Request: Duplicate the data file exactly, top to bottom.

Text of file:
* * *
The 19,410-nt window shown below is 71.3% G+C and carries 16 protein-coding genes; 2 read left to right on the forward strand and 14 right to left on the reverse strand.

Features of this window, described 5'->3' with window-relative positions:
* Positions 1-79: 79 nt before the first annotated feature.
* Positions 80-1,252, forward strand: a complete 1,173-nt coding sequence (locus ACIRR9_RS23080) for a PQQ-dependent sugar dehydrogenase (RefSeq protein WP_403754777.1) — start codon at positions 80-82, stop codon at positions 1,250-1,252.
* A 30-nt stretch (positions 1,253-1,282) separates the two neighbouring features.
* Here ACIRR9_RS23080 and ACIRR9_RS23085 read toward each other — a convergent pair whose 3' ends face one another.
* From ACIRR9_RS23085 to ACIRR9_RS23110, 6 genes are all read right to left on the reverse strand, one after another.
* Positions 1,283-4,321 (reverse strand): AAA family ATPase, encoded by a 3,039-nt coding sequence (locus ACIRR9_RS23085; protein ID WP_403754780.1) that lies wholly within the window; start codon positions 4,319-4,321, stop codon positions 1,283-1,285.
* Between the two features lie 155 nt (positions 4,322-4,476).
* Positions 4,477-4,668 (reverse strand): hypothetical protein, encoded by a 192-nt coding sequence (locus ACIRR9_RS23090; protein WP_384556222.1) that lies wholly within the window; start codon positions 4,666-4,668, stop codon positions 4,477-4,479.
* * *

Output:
The 19,410-nt window shown below is 71.3% G+C and carries 16 protein-coding genes; 2 read left to right on the forward strand and 14 right to left on the reverse strand.

Features of this window, described 5'->3' with window-relative positions:
* Positions 1-79: 79 nt before the first annotated feature.
* Positions 80-1,252, forward strand: a complete 1,173-nt coding sequence (locus ACIRR9_RS23080) for a PQQ-dependent sugar dehydrogenase (RefSeq protein WP_403754777.1) — start codon at positions 80-82, stop codon at positions 1,250-1,252.
* A 30-nt stretch (positions 1,253-1,282) separates the two neighbouring features.
* Here ACIRR9_RS23080 and ACIRR9_RS23085 read toward each other — a convergent pair whose 3' ends face one another.
* From ACIRR9_RS23085 to ACIRR9_RS23110, 6 genes are all read right to left on the reverse strand, one after another.
* Positions 1,283-4,321 (reverse strand): AAA family ATPase, encoded by a 3,039-nt coding sequence (locus ACIRR9_RS23085; protein ID WP_403754780.1) that lies wholly within the window; start codon positions 4,319-4,321, stop codon positions 1,283-1,285.
* Between the two features lie 155 nt (positions 4,322-4,476).
* Positions 4,477-4,668 (reverse strand): hypothetical protein, encoded by a 192-nt coding sequence (locus ACIRR9_RS23090; protein WP_384556222.1) that lies wholly within the window; start codon positions 4,666-4,668, stop codon positions 4,477-4,479.